To hear Knightley tell it, some F-bombs were soundly dropped.
Knightley wasn't swearing out of anger with Wright, who directed her to an Academy Award nomination for 2005's "Pride & Prejudice" and to similar critical success on 2007's "Atonement." She worried that Wright's unusual approach to Leo Tolstoy's epic of doomed romance would make the hard-sell of a period drama even harder.
While "Pride & Prejudice" and "Atonement" were fresh, lively takes for an age that finds costume drama drowsy, Wright planned a wild and possibly off-putting ride on "Anna Karenina," confining most of the action to a dilapidated theater where the actors would perform in a stylized cinematic ballet without the usual grand sweep of period-drama locations.
"The first thing I said was 'Oh (expletive)!' I was like, well, people are really either going to love it or absolutely (expletive) hate it," Knightley said. "I also was going ... you're taking it and spinning it on its head and turning it into something that is potentially totally uncommercial. Into an experimental sort of art-house film..."
"I also went, '(expletive), yeah.
The result is a fluid story that unfolds as much like dance as film, with a brisk pace compared to most period stories and contemporary sensibilities next to earlier takes on "Anna Karenina," whose previous big-screen adaptations have featured Greta Garbo and Vivien Leigh.
Reality gives way to fantasy in the opening moment, as a barber approaches Anna's brother, Oblonsky ("Pride & Prejudice" co-star Matthew Macfadyen), like a matador approaching a bull and shaves him clean with three lightning strokes of his razor. Walls roll aside, props rise up from trapdoors, a swirl of clerks in an office turns into a rush of waiters in a restaurant as Wright dispenses with realistic and time-consuming transitions in favor of a motion picture perpetually in motion.
The action in Moscow and St. Petersburg, where Knightley's Anna forsakes her staid husband (Jude Law) in an affair with a young cavalry officer (Aaron Taylor-Johnson), shifts around an aging theater. The idea was inspired by Wright's reading of historian Orlando Figes, who commented that 19th century Russian socialites modeled themselves on Parisians and lived their lives as though on stage, emulating that ideal.
Wright has built a career emulating the ideal of the period drama, once a mainstay for movie audiences now mainly interested in futuristic action or stories of the here and now. But Wright keeps looking for fresh ways to tell those old stories to modern crowds.
"I feel that the stories themselves are rich and relevant," Wright said. "The concern really is that the form that those stories are told in, it has become kind of stuffy and old-fashioned." But he adds, "just because it's set in the 19th century, it doesn't mean it has to look like it was shot in the 19th century."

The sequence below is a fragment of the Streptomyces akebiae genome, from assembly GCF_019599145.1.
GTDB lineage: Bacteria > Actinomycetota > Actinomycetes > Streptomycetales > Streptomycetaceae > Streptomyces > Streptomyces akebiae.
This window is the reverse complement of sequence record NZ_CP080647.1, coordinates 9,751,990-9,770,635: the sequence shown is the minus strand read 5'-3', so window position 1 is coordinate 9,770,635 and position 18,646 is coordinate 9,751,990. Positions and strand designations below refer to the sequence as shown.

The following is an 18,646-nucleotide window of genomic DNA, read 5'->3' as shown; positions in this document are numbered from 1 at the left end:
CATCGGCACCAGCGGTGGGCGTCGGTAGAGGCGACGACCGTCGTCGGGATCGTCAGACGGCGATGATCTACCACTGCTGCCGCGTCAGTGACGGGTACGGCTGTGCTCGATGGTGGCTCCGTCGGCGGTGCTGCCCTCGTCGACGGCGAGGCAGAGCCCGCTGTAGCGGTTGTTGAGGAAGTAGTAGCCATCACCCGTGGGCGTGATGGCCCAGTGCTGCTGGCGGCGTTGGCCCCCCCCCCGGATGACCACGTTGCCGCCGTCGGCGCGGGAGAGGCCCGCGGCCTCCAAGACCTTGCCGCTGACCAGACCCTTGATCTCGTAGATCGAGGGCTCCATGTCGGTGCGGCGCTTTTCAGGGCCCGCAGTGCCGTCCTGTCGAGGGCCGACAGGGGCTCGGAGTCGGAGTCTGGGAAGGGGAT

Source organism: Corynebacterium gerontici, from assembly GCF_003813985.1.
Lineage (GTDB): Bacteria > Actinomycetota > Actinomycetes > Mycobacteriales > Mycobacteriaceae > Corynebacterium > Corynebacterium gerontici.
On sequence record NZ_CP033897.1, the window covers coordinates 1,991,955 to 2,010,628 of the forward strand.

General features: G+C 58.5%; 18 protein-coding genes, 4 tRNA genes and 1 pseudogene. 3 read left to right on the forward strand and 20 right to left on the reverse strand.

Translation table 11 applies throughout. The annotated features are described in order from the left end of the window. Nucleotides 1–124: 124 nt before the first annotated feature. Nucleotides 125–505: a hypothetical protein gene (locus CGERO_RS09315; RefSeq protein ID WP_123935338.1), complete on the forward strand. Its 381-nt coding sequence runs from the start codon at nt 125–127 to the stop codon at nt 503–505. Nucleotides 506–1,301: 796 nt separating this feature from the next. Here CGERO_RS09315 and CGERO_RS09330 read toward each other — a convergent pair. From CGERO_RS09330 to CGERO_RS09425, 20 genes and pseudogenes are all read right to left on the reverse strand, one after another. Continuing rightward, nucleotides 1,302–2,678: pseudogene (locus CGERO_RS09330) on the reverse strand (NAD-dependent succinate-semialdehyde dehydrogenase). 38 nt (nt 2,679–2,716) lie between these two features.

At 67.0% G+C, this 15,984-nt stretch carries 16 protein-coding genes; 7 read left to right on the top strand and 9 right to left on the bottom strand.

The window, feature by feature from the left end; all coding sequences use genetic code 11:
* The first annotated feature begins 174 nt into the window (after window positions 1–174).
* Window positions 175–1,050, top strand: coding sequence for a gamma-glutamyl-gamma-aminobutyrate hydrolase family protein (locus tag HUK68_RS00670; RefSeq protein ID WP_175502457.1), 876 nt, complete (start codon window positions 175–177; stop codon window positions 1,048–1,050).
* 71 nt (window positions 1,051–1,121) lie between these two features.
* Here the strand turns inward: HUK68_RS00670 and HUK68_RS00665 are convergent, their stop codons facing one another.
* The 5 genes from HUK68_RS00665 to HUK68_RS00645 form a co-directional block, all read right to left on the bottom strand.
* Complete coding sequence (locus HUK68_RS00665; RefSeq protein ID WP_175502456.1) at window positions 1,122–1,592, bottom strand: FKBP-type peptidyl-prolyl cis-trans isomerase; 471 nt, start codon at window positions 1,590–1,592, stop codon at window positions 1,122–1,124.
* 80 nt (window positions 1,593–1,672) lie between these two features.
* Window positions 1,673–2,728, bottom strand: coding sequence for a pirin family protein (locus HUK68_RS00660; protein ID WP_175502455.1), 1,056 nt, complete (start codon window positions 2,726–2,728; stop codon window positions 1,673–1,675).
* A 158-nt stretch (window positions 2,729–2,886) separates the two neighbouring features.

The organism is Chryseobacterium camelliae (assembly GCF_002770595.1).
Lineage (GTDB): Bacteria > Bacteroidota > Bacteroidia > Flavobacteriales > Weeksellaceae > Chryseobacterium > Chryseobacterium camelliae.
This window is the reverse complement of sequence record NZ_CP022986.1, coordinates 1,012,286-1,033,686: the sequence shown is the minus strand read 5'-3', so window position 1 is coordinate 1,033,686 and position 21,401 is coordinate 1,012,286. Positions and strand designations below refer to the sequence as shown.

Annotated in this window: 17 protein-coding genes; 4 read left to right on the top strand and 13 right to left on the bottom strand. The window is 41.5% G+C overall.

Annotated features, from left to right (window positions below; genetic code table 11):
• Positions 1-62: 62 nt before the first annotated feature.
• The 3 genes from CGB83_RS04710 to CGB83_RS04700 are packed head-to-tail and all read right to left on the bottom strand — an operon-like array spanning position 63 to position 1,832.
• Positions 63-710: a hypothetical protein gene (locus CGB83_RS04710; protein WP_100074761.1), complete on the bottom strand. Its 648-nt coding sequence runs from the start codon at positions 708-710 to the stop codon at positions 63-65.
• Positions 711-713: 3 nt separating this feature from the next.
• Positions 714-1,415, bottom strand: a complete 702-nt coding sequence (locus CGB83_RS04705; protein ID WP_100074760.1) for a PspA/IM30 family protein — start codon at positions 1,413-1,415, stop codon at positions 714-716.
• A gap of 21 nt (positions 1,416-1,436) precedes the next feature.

One of the first people Wright had to win over on his bold approach to "Anna Karenina" was playwright Tom Stoppard, an Oscar winner for the "Shakespeare in Love" screenplay who had adapted Tolstoy's novel with a conventional location shoot in mind.
Two months before production began, Wright decided to switch the action to a confined space and sprang it on Stoppard, saying he would only go ahead if his writer agreed.
"He came around with a big folder of storyboards, and the more I got into it, the more interested and finally excited I was about it," Stoppard said. "It gives the movie a modern spirit, that's what it does. It's not the costume drama we've seen before."
It's not even the costume drama we've seen before from Wright and Knightley, who defied expectations with "Pride & Prejudice" and "Atonement."
Knightley had just scored with "Pirates of the Caribbean: The Curse of the Black Pearl" and flopped as Guinevere in "King Arthur" when "Pride & Prejudice" came along, while Wright had directed only for television. So they looked like upstarts taking on Jane Austen's best-loved novel.
After that worked, they raised eyebrows again with "Atonement," based on Ian McEwan's celebrated novel, which many considered unfilmmable because of its elliptical structure that spans six decades.
"Then that worked, too," Knightley said. "When we got to 'Anna Karenina,' everyone was like, 'Oh that's great, you'll do that really well.' I think that freaked both of us out. The idea that people thought they knew what we'd do with it was something I don't think any of us felt very comfortable with.
"There was a general feeling that if we're all going to do this again, then we really need to push ourselves. The idea with this is we were very much walking hand in hand with total, absolute failure all the time ... If it fails, it fails, but at least you know that everybody's put everything into it."